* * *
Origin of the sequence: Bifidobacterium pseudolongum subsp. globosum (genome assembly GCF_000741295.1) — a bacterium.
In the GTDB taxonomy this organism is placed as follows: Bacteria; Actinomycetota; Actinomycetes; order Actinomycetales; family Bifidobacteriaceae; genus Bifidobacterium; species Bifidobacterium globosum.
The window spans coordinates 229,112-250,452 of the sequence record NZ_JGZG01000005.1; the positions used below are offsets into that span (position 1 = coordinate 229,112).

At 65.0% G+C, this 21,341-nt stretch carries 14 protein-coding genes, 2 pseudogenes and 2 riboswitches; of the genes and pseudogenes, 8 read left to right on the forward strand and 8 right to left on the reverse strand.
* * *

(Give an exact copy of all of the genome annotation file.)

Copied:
Origin of the sequence: Bifidobacterium pseudolongum subsp. globosum (genome assembly GCF_000741295.1) — a bacterium.
In the GTDB taxonomy this organism is placed as follows: Bacteria; Actinomycetota; Actinomycetes; order Actinomycetales; family Bifidobacteriaceae; genus Bifidobacterium; species Bifidobacterium globosum.
The window spans coordinates 229,112-250,452 of the sequence record NZ_JGZG01000005.1; the positions used below are offsets into that span (position 1 = coordinate 229,112).

At 65.0% G+C, this 21,341-nt stretch carries 14 protein-coding genes, 2 pseudogenes and 2 riboswitches; of the genes and pseudogenes, 8 read left to right on the forward strand and 8 right to left on the reverse strand.